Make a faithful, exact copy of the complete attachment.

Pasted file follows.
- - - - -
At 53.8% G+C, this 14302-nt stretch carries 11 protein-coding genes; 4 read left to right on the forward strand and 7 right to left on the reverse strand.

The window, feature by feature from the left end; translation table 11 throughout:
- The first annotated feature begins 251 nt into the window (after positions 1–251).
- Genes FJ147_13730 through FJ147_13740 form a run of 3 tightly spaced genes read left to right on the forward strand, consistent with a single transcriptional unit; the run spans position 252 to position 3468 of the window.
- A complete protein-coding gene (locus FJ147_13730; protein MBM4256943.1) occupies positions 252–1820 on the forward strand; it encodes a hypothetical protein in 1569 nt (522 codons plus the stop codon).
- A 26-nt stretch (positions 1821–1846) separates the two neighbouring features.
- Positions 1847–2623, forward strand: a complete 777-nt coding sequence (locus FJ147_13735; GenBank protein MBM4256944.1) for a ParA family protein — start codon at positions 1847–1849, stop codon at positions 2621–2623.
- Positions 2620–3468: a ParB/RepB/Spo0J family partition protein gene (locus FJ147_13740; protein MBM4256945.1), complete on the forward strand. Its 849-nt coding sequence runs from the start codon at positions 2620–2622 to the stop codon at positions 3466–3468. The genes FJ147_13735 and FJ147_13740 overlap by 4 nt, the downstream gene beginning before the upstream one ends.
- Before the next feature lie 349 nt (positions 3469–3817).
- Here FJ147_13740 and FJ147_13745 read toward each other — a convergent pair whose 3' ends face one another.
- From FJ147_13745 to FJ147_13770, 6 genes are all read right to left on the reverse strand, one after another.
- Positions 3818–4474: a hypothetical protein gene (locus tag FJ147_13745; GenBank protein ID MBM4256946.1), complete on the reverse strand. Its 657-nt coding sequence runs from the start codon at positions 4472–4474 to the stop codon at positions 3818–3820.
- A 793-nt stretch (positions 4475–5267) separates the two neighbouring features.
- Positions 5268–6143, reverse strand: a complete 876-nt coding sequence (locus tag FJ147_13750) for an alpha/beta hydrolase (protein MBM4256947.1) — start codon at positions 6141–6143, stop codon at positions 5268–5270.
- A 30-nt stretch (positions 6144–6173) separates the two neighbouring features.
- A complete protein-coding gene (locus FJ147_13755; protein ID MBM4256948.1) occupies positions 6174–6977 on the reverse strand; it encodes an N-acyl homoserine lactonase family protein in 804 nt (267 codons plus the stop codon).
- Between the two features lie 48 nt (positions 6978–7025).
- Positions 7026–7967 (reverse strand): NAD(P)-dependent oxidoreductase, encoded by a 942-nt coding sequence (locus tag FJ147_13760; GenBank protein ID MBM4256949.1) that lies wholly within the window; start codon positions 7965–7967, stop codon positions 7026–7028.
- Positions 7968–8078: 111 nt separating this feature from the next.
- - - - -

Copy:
At 53.8% G+C, this 14302-nt stretch carries 11 protein-coding genes; 4 read left to right on the forward strand and 7 right to left on the reverse strand.

The window, feature by feature from the left end; translation table 11 throughout:
- The first annotated feature begins 251 nt into the window (after positions 1–251).
- Genes FJ147_13730 through FJ147_13740 form a run of 3 tightly spaced genes read left to right on the forward strand, consistent with a single transcriptional unit; the run spans position 252 to position 3468 of the window.
- A complete protein-coding gene (locus FJ147_13730; protein MBM4256943.1) occupies positions 252–1820 on the forward strand; it encodes a hypothetical protein in 1569 nt (522 codons plus the stop codon).
- A 26-nt stretch (positions 1821–1846) separates the two neighbouring features.
- Positions 1847–2623, forward strand: a complete 777-nt coding sequence (locus FJ147_13735; GenBank protein MBM4256944.1) for a ParA family protein — start codon at positions 1847–1849, stop codon at positions 2621–2623.
- Positions 2620–3468: a ParB/RepB/Spo0J family partition protein gene (locus FJ147_13740; protein MBM4256945.1), complete on the forward strand. Its 849-nt coding sequence runs from the start codon at positions 2620–2622 to the stop codon at positions 3466–3468. The genes FJ147_13735 and FJ147_13740 overlap by 4 nt, the downstream gene beginning before the upstream one ends.
- Before the next feature lie 349 nt (positions 3469–3817).
- Here FJ147_13740 and FJ147_13745 read toward each other — a convergent pair whose 3' ends face one another.
- From FJ147_13745 to FJ147_13770, 6 genes are all read right to left on the reverse strand, one after another.
- Positions 3818–4474: a hypothetical protein gene (locus tag FJ147_13745; GenBank protein ID MBM4256946.1), complete on the reverse strand. Its 657-nt coding sequence runs from the start codon at positions 4472–4474 to the stop codon at positions 3818–3820.
- A 793-nt stretch (positions 4475–5267) separates the two neighbouring features.
- Positions 5268–6143, reverse strand: a complete 876-nt coding sequence (locus tag FJ147_13750) for an alpha/beta hydrolase (protein MBM4256947.1) — start codon at positions 6141–6143, stop codon at positions 5268–5270.
- A 30-nt stretch (positions 6144–6173) separates the two neighbouring features.
- A complete protein-coding gene (locus FJ147_13755; protein ID MBM4256948.1) occupies positions 6174–6977 on the reverse strand; it encodes an N-acyl homoserine lactonase family protein in 804 nt (267 codons plus the stop codon).
- Between the two features lie 48 nt (positions 6978–7025).
- Positions 7026–7967 (reverse strand): NAD(P)-dependent oxidoreductase, encoded by a 942-nt coding sequence (locus tag FJ147_13760; GenBank protein ID MBM4256949.1) that lies wholly within the window; start codon positions 7965–7967, stop codon positions 7026–7028.
- Positions 7968–8078: 111 nt separating this feature from the next.